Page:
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The Voters Have Spoken

One of America’s greatest strengths is our ability to change our leadership without a shot being fired.
While this election will be remembered as one of the nastiest in memory, it will also be remembered, and perhaps be most remembered, for the most voters angry with the current administration, and its heavy-handed habit of spending dollars and sending the country into a huge debt.
The actions of the leadership in Washington have resulted in the Tea Party, formed by citizens across the land. The Tea Party is conservative movement formed to get the country back on its feet, and to stop the massive spending by both Democrats and Republicans.
Some 37 Tea Party candidates were elected across the land on Nov. 2, and the Republicans gained control of the U.S. House and also made some gains in the Senate. Harry Reid, the Democratic Majority Leader of the Senate, won his race, but he had a flawed opponent who was doomed from the start, despite raising large amounts of money.
Nancy Pelosi, the Speaker of the House and the woman we all loved to hate for her heavy-handed manner, was elected to her seat, but will no longer hold a seat of power. There’s talk that she’ll quit Congress altogether now that she’s lost the big jet.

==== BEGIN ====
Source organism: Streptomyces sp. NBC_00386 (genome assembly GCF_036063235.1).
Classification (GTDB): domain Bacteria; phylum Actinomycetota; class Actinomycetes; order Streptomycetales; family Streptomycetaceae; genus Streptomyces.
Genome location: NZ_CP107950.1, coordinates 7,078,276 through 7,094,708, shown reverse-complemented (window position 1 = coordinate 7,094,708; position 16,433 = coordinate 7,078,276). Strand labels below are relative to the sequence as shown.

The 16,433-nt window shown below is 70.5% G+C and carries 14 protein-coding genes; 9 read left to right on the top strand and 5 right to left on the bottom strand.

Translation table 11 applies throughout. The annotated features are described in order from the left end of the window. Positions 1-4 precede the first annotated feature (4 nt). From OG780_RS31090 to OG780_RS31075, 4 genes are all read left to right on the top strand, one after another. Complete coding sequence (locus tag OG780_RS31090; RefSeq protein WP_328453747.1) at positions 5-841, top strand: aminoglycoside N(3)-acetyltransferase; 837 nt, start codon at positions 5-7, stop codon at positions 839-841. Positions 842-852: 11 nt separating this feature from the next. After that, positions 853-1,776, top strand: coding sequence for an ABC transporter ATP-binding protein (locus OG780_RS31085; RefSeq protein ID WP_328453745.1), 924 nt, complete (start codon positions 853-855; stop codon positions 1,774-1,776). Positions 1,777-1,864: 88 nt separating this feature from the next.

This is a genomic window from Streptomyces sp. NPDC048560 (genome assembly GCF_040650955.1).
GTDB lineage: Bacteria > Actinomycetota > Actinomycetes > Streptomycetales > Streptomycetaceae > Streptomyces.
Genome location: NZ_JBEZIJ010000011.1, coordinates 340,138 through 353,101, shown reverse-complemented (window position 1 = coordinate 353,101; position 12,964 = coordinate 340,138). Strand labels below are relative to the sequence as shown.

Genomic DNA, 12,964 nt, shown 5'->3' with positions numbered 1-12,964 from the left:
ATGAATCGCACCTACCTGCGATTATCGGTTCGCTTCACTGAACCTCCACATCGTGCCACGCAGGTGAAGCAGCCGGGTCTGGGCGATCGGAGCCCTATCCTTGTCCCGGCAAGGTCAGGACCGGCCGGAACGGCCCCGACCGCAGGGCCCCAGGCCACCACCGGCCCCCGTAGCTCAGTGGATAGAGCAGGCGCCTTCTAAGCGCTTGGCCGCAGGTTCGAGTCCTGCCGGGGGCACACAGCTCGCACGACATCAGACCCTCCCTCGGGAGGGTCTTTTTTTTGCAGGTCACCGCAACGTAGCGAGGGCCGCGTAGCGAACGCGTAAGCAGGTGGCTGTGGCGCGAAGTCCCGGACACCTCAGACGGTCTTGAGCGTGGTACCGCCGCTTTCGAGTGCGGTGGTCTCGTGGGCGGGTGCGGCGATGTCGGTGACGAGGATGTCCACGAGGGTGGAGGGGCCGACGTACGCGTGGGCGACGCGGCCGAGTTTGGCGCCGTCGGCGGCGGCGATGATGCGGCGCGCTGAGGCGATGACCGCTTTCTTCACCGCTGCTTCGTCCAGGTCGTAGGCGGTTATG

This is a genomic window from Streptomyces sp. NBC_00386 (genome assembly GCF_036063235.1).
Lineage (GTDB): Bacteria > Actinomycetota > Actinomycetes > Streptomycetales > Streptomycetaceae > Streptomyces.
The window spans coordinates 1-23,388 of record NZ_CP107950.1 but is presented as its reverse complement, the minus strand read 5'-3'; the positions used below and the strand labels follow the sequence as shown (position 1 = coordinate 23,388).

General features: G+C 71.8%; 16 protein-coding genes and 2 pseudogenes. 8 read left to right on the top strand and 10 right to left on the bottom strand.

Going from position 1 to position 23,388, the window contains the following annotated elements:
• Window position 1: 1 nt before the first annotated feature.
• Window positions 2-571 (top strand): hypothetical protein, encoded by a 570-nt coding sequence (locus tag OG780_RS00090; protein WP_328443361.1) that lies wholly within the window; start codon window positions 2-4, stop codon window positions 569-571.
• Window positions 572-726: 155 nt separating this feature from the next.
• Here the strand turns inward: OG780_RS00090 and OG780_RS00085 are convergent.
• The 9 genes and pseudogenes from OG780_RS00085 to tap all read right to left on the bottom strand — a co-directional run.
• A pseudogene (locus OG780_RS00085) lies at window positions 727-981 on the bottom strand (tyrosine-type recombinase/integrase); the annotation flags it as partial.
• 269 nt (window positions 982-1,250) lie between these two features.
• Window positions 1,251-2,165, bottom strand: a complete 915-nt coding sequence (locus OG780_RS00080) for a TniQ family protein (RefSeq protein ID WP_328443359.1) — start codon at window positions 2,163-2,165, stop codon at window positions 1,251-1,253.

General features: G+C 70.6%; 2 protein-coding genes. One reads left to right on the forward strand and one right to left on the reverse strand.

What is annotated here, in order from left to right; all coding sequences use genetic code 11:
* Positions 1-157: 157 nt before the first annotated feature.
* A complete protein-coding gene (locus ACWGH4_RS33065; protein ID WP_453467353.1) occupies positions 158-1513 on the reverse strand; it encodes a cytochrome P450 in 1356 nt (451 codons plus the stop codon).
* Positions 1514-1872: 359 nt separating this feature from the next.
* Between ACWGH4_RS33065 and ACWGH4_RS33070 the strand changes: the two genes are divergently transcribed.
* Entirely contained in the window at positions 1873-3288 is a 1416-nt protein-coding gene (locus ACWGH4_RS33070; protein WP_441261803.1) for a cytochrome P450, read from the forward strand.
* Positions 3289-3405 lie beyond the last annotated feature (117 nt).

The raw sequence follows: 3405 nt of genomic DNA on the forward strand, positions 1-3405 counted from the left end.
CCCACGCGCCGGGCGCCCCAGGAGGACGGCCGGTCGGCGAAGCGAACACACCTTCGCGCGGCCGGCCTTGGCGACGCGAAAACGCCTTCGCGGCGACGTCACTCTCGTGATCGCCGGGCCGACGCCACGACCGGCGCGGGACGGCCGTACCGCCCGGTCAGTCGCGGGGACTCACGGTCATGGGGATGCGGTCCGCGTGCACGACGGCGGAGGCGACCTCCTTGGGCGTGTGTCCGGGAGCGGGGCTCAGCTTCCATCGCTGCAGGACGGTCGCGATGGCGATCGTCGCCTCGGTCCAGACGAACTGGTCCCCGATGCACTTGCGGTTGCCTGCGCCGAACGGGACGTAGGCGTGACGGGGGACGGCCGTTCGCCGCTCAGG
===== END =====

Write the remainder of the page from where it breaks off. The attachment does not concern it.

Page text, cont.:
All told, new Republican and Tea Party candidates were elected across the country, except for in the usual states with heavy union votes, including California, New York and Nevada.
Republican or Democratic, if they were considered a big spender, they were voted out. The Republican Party, being the most conservative, was closely aligned with the Tea Party. However, following the election, many have said the Republican Party has a second chance to get back to its roots.
In Wyoming, we’re blessed to have conservatives from border to border. Even those of the liberal party are somewhat conservative. An eastern or Californian liberal wouldn’t last long in Wyoming. I think the big Tea Party movement didn’t really gain a foothold here because most of us are already there.
We are a conservative state, but we did get caught up in the national movement, electing all Republicans to our state offices, despite some strong candidates. It just wasn’t a year to be a Democrat, even though now and then we in Wyoming tend to vote for the person, and not the party.
I think a large majority of the voters in Wyoming are really conservative, which is good, but they also don’t like the extremes. They seem to want to stay in the center, or to the right of center, of the conservative movement. Our governors, whether Republican or Democratic, have always been conservative.
If a candidate for state office stands up and expresses liberal views, they’ve just shot themselves in the foot. We know our freedoms and rights, and don’t mess with them. Those we send to Congress and our Wyoming legislature, for the most part, vote as we would. We’re all on first-name basis, and if they didn’t vote as we would, they would surely hear about it – especially at the voting booth.
We’re blessed to live and vote in Wyoming.
Dennis